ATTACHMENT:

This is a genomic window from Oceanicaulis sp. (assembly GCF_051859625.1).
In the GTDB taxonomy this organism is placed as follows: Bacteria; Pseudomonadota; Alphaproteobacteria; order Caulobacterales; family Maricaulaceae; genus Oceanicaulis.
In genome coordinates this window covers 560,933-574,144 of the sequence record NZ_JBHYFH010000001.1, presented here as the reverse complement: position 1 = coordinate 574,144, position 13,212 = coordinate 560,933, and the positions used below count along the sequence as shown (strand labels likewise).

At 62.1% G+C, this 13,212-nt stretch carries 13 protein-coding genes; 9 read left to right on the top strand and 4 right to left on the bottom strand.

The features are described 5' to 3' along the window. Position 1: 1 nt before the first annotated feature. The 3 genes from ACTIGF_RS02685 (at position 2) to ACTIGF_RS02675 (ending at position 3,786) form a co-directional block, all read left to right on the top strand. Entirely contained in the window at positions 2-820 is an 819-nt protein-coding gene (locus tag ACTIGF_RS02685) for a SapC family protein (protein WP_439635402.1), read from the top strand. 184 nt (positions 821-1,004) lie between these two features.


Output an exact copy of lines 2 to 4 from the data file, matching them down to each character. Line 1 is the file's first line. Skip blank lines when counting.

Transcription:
In the GTDB taxonomy this organism is placed as follows: Bacteria; Pseudomonadota; Alphaproteobacteria; order Caulobacterales; family Maricaulaceae; genus Oceanicaulis.
In genome coordinates this window covers 560,933-574,144 of the sequence record NZ_JBHYFH010000001.1, presented here as the reverse complement: position 1 = coordinate 574,144, position 13,212 = coordinate 560,933, and the positions used below count along the sequence as shown (strand labels likewise).

At 62.1% G+C, this 13,212-nt stretch carries 13 protein-coding genes; 9 read left to right on the top strand and 4 right to left on the bottom strand.